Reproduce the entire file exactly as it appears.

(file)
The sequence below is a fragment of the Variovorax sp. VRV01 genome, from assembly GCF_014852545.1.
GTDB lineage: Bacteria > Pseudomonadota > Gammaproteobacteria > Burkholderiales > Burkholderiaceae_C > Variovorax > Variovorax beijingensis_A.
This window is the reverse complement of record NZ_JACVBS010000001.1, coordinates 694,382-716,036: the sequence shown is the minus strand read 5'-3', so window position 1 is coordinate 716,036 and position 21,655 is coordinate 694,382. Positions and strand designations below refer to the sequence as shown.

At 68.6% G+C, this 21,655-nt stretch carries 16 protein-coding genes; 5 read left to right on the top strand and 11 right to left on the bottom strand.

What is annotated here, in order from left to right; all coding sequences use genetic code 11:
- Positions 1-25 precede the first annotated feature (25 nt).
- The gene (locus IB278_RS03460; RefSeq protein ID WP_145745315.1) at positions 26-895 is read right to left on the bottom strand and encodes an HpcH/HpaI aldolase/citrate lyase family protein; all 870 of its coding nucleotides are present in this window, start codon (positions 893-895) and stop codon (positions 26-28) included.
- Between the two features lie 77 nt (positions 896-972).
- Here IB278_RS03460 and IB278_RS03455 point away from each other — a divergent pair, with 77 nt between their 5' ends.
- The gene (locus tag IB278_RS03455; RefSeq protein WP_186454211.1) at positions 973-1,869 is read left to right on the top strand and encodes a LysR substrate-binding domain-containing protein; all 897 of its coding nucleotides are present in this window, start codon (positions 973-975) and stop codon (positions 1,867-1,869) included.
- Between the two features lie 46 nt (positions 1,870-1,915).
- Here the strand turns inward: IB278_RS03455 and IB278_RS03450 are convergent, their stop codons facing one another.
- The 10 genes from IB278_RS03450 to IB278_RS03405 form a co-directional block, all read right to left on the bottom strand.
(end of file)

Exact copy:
The sequence below is a fragment of the Variovorax sp. VRV01 genome, from assembly GCF_014852545.1.
GTDB lineage: Bacteria > Pseudomonadota > Gammaproteobacteria > Burkholderiales > Burkholderiaceae_C > Variovorax > Variovorax beijingensis_A.
This window is the reverse complement of record NZ_JACVBS010000001.1, coordinates 694,382-716,036: the sequence shown is the minus strand read 5'-3', so window position 1 is coordinate 716,036 and position 21,655 is coordinate 694,382. Positions and strand designations below refer to the sequence as shown.

At 68.6% G+C, this 21,655-nt stretch carries 16 protein-coding genes; 5 read left to right on the top strand and 11 right to left on the bottom strand.

What is annotated here, in order from left to right; all coding sequences use genetic code 11:
- Positions 1-25 precede the first annotated feature (25 nt).
- The gene (locus IB278_RS03460; RefSeq protein ID WP_145745315.1) at positions 26-895 is read right to left on the bottom strand and encodes an HpcH/HpaI aldolase/citrate lyase family protein; all 870 of its coding nucleotides are present in this window, start codon (positions 893-895) and stop codon (positions 26-28) included.
- Between the two features lie 77 nt (positions 896-972).
- Here IB278_RS03460 and IB278_RS03455 point away from each other — a divergent pair, with 77 nt between their 5' ends.
- The gene (locus tag IB278_RS03455; RefSeq protein WP_186454211.1) at positions 973-1,869 is read left to right on the top strand and encodes a LysR substrate-binding domain-containing protein; all 897 of its coding nucleotides are present in this window, start codon (positions 973-975) and stop codon (positions 1,867-1,869) included.
- Between the two features lie 46 nt (positions 1,870-1,915).
- Here the strand turns inward: IB278_RS03455 and IB278_RS03450 are convergent, their stop codons facing one another.
- The 10 genes from IB278_RS03450 to IB278_RS03405 form a co-directional block, all read right to left on the bottom strand.